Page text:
Learn about Windows PowerShell
Summary: Microsoft PFE, Heath Lawson, talks about using Windows PowerShell to set advanced properties in Configuration Manager.
Microsoft Scripting Guy, Ed Wilson, is here. Back today is Heath Lawson. You may want to read the first post of this series before you begin this post: Apply Common PowerShell Concepts to Configuration Manager.
Greetings! Heath here. I’m back with another post in the series about Windows PowerShell for the System Center Configuration Manager Admin. In the last post, we explored using the native Windows PowerShell cmdlets for Configuration Manager to create a device collection. We saw that we can use a combination of Get-Command and Get-Help to explore our way around the Configuration Manager PowerShell module and ultimately create a new Configuration Manager collection.
In this section, we’re going to turn it up to 11 and set some more advanced properties to show how we can interact with our Configuration Manager objects at a deeper level. As an example, we’re going to look at how we can loop in other cmdlets, as well as outside data to create a more realistic device collection.
Let’s get started in the lab. We’re going to start where we left off in the last section—using New-CMDeviceCollection to create a new collection. The difference here is that we are going to create an object that is based on the output of that cmdlet, and I’ll show you why.
$CMCollection = New-CMDeviceCollection –Name “All Windows Server 2012 R2 Devices” –LimitingCollectionName “All Systems”
Wait? What happened? We didn’t get the output that we had last time?
Well, here we created a new object ($CMCollection) to hold the resulting output in the form of an object from our cmdlet. Similarly, we could have used Get-CMDeviceCollection to get an existing collection. We can then use the Get-Member cmdlet to find out where all that went:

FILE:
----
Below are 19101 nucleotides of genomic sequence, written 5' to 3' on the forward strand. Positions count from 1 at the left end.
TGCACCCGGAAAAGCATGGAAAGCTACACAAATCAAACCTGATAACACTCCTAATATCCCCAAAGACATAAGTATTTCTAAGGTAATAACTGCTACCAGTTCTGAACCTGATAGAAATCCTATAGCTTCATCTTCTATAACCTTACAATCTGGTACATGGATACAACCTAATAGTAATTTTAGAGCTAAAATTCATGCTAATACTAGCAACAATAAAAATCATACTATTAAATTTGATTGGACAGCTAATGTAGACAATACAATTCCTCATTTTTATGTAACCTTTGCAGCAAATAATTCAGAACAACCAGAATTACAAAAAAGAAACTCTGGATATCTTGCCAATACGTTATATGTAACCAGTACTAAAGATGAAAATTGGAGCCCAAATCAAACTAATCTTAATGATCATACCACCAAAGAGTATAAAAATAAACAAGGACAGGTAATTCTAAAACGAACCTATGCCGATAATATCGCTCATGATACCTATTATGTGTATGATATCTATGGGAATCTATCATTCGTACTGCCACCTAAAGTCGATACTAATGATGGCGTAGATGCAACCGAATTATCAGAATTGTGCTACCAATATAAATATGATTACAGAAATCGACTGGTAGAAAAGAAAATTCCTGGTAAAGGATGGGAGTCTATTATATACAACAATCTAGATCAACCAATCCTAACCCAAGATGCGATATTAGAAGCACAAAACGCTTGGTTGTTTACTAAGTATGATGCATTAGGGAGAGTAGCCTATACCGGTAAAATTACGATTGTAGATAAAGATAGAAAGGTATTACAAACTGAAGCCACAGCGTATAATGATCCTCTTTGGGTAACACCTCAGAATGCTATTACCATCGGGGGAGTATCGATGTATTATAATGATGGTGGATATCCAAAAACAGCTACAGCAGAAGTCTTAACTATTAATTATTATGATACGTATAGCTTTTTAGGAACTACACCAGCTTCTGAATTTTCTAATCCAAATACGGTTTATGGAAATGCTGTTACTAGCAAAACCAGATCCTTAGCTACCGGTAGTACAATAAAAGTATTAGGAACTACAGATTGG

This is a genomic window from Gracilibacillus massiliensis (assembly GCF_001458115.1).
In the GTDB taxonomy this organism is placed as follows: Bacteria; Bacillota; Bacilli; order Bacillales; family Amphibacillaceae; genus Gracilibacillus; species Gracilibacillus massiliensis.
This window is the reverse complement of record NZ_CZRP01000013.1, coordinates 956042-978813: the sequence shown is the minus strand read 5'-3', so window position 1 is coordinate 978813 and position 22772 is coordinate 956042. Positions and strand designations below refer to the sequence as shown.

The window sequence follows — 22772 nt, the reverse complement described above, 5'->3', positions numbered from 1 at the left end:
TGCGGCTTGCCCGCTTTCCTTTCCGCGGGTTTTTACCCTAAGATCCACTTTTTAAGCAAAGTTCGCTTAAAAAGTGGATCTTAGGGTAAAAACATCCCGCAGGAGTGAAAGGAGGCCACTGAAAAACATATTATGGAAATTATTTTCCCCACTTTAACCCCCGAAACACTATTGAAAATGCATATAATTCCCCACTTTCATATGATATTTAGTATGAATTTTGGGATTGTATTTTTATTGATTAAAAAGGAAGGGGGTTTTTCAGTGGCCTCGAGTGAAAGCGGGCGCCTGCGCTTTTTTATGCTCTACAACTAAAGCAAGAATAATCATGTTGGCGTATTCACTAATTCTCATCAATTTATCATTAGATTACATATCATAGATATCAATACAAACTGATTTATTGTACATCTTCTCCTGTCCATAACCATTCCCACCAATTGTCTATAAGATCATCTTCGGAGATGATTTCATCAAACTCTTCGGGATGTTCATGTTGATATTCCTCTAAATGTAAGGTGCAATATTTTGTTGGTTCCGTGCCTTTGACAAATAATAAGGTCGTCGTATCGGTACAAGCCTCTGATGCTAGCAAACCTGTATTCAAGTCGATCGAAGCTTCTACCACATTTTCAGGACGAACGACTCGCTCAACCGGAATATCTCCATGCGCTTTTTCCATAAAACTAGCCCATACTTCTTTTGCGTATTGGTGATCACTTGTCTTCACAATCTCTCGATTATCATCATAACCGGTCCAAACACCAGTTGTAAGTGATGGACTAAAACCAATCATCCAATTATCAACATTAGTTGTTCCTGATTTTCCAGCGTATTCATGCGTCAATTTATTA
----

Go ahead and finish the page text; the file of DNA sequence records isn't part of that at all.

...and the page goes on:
$CMCollection | Get-Member
Awesome! We can see several things of interest here. Get-Member simply lists all the properties and methods of our object, so we can see what we’re working with. Properties are just that—elements that reflect specific information about an object. Methods are the “verbs” (so to speak), and they allow us to call specific behavior from an object.
Now, we’re going to change a few properties of this collection. Super simple to do, we just need to reference the properties of our object, and set them accordingly:
$CMCollection.Comment = “This collection contains all Windows Server 2012 R2 clients”
We’ve updated the collection comments. Or have we? When I check the properties, it doesn’t show in the console. Why is this? Well, at this point we’ve committed the changes to our instance of the object without committing them via the SMS Provider to the database. To do that, we need to use the Put method to commit the changes:
Cool! You might be wondering two things. First, what other methods are available, and second, how can I check this without peeking in the console? Well, I’m glad you asked. We can use the Get() method to update the instance of the object we are working with and show the changes!
By using this methodology, we can see that we can set almost any property that is available on this object, including properties that are not available when we initially create the new collection, as you can see in the previous example.
Although we used a collection in this section, this same information will hold true on all of the Configuration Manager cmdlets. As an example, being able to set deployment properties on a software updates deployment or on deployment type information is now available.
In the past two posts, I’ve introduced how to incorporate the Configuration Manager cmdlets into your day-to-day administrative work in addition to automation scenarios. In the next and last post, I’ll introduce how to work with items directly via the SMS Provider in Configuration Manager!
Thank you, Heath, for this post. Looking forward to Part 3 tomorrow.
I invite you to follow me on Twitter and Facebook. If you have any questions, send email to me at firstname.lastname@example.org, or post your questions on the Official Scripting Guys Forum. See you tomorrow. Until then, peace.
Ed Wilson, Microsoft Scripting Guy